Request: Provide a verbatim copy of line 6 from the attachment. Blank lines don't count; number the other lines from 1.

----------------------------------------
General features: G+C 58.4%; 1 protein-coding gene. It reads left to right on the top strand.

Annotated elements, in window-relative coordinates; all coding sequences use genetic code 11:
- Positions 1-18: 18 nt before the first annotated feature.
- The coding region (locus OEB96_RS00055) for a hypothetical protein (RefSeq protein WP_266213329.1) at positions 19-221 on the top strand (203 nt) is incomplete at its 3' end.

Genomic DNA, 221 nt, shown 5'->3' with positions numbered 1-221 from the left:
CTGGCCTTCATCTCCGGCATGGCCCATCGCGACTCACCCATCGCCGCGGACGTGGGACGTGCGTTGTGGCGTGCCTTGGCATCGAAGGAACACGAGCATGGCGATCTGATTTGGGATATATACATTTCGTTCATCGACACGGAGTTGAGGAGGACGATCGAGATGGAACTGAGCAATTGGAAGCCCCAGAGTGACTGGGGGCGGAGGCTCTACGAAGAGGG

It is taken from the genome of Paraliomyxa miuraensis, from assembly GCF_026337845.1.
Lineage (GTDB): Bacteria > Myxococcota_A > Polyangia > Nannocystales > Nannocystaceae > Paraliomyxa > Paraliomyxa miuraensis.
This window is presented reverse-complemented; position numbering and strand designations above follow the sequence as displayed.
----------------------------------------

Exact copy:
CTGGCCTTCATCTCCGGCATGGCCCATCGCGACTCACCCATCGCCGCGGACGTGGGACGTGCGTTGTGGCGTGCCTTGGCATCGAAGGAACACGAGCATGGCGATCTGATTTGGGATATATACATTTCGTTCATCGACACGGAGTTGAGGAGGACGATCGAGATGGAACTGAGCAATTGGAAGCCCCAGAGTGACTGGGGGCGGAGGCTCTACGAAGAGGG